There have been plenty of times when I chose to go without something rather than get it at Wal-Mart. It's not snobbery. To me, Wal-Mart is just a place where working folks go to shop themselves out of their own jobs. I don't buy stuff made in China unless I really have no other choice, something that's becoming increasingly common today. I will buy stuff made in the US but that's because they buy a lot of stuff from us.
Living on the island, Vancouver is just a two hour boat ride away but I don't shop there either. Far too much money is already drained from islanders into cash registers in the Lower Mainland. With this contrarian attitude I was pleased to learn that CUPE BC has launched what they're calling a "Ten Percent Shift" campaign. BC branch president Barry O'Neill is asking his membership and the public to make a modest, ten per cent shift in their purchasing habits away from outfits like Wal-Mart and to local businesses instead.
The shift that this campaign represents is in one way a new direction for the public service employees union. After all, labour and business interests have been often opposing forces. Buy local is aimed at supporting local businesses -- not necessarily those which are union shops. Where they do agree is on strong local economies.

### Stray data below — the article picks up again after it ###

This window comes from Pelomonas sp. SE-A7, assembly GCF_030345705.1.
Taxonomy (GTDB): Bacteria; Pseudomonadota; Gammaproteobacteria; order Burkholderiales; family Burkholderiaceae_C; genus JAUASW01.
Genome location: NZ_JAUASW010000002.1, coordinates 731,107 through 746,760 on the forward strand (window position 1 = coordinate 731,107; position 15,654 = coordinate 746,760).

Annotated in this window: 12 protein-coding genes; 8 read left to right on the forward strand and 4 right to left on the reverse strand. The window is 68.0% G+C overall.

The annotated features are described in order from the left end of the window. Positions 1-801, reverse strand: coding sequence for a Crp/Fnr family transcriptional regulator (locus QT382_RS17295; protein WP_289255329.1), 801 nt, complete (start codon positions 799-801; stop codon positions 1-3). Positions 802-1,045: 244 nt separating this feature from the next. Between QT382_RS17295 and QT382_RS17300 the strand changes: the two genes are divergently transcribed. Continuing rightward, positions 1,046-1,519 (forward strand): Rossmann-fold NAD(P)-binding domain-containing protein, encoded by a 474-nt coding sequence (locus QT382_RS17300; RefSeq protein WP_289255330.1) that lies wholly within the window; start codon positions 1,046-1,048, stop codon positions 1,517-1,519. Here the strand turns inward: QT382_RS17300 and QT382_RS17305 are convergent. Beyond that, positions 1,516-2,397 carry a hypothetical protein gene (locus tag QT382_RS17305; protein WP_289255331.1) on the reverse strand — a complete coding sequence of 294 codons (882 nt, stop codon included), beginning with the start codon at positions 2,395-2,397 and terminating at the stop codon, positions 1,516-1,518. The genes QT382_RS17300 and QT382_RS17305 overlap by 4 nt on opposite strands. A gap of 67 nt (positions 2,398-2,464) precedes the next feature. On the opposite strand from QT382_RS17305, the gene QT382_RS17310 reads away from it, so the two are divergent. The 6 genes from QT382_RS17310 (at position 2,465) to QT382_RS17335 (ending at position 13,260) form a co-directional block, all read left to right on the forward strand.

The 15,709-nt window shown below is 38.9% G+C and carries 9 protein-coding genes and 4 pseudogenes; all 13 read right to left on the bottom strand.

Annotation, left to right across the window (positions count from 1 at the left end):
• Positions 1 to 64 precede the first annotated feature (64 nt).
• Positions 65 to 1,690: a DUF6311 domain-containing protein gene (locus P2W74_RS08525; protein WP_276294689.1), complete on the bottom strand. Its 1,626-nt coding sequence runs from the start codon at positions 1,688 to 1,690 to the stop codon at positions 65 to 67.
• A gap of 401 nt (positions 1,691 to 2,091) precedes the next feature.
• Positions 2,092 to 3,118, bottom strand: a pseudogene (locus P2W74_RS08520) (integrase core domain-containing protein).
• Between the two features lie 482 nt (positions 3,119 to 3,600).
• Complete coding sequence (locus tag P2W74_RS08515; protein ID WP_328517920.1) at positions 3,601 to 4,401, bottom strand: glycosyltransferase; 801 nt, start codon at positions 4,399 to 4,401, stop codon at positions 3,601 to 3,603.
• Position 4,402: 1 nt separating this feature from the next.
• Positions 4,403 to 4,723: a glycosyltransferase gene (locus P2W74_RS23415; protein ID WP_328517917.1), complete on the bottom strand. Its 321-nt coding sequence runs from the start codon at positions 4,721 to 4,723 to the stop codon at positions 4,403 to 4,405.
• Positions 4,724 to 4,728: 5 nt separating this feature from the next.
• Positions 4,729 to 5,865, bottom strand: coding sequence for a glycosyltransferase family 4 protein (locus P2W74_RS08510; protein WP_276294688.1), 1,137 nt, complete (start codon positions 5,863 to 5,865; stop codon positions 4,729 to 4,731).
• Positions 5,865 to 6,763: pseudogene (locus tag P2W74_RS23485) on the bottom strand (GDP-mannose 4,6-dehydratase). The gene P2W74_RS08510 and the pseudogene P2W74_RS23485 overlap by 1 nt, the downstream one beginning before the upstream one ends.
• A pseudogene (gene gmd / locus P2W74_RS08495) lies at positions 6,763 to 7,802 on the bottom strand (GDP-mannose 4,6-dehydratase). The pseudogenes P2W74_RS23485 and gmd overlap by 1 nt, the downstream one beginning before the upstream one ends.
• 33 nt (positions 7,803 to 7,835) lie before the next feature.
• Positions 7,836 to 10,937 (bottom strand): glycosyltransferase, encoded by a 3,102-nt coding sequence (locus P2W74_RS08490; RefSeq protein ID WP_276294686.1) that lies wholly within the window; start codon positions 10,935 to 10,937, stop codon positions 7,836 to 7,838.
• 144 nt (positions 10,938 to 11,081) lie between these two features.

" It's not a union thing," acknowledges O'Neill, " but it's, I think, a position that the labour movement generally speaking should get behind. We're members of our community first."
Research supports O'Neill's conviction that these kinds of campaigns really can make a difference in a local economy.
The U.S.-based Institute for Community Self-Reliance has studied the impact of buy local campaigns on independent businesses for the past four years.
In the most recent study, 2,768 businesses were polled. Those in areas with buy local campaigns reported average revenue growth of 5.6 per cent in 2010. Those without reported revenue growth of 2.1 per cent.
About two-thirds of all respondents believed that " public awareness of the benefits of supporting locally owned businesses has increased in the last year."
A 2008 report commissioned by LocalFirst, an independent business advocacy group based in the Midwest, looked at the flow of money in West Michigan and found that for every $100 spent at a local business, $63 stayed to circulate in West Michigan. For every $100 spend at a non locally-owned business, $43 stayed in the local economy.
Sure the crap at Wal-Mart is probably a bit cheaper but it's also probably crap. When you shop locally you tend to get surprised at just how much is available in your own community and just how good that stuff is. Over time you get to know more people from your own community and they're usually happy to pass along tips about what's going on and what is to be had and where. Give it a shot. It won't hurt.